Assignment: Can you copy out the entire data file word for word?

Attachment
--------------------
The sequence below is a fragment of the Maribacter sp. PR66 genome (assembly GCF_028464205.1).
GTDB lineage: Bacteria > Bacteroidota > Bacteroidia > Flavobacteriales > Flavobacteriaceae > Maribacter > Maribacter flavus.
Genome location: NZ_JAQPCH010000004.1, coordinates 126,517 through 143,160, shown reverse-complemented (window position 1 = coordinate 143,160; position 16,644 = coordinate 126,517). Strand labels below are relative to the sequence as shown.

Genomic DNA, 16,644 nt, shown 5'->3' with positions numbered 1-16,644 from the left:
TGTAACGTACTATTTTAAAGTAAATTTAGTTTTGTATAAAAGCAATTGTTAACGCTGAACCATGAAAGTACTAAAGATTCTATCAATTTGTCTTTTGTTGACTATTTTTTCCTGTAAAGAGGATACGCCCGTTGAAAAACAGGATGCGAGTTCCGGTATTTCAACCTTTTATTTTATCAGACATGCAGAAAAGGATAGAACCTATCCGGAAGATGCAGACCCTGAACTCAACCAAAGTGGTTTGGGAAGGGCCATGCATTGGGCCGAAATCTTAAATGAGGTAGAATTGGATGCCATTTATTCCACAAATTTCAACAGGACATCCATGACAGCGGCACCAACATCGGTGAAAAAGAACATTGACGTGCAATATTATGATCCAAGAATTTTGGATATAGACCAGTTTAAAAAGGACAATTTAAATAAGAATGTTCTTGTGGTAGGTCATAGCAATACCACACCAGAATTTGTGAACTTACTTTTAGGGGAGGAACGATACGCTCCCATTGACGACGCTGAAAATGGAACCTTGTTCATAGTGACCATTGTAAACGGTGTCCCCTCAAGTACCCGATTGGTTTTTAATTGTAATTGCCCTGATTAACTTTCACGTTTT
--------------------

The sequence below is a fragment of the Maribacter sp. PR66 genome (assembly GCF_028464205.1).
GTDB lineage: Bacteria > Bacteroidota > Bacteroidia > Flavobacteriales > Flavobacteriaceae > Maribacter > Maribacter flavus.
Genome location: NZ_JAQPCH010000004.1, coordinates 126,517 through 143,160, shown reverse-complemented (window position 1 = coordinate 143,160; position 16,644 = coordinate 126,517). Strand labels below are relative to the sequence as shown.

Genomic DNA, 16,644 nt, shown 5'->3' with positions numbered 1-16,644 from the left:
TGTAACGTACTATTTTAAAGTAAATTTAGTTTTGTATAAAAGCAATTGTTAACGCTGAACCATGAAAGTACTAAAGATTCTATCAATTTGTCTTTTGTTGACTATTTTTTCCTGTAAAGAGGATACGCCCGTTGAAAAACAGGATGCGAGTTCCGGTATTTCAACCTTTTATTTTATCAGACATGCAGAAAAGGATAGAACCTATCCGGAAGATGCAGACCCTGAACTCAACCAAAGTGGTTTGGGAAGGGCCATGCATTGGGCCGAAATCTTAAATGAGGTAGAATTGGATGCCATTTATTCCACAAATTTCAACAGGACATCCATGACAGCGGCACCAACATCGGTGAAAAAGAACATTGACGTGCAATATTATGATCCAAGAATTTTGGATATAGACCAGTTTAAAAAGGACAATTTAAATAAGAATGTTCTTGTGGTAGGTCATAGCAATACCACACCAGAATTTGTGAACTTACTTTTAGGGGAGGAACGATACGCTCCCATTGACGACGCTGAAAATGGAACCTTGTTCATAGTGACCATTGTAAACGGTGTCCCCTCAAGTACCCGATTGGTTTTTAATTGTAATTGCCCTGATTAACTTTCACGTTTT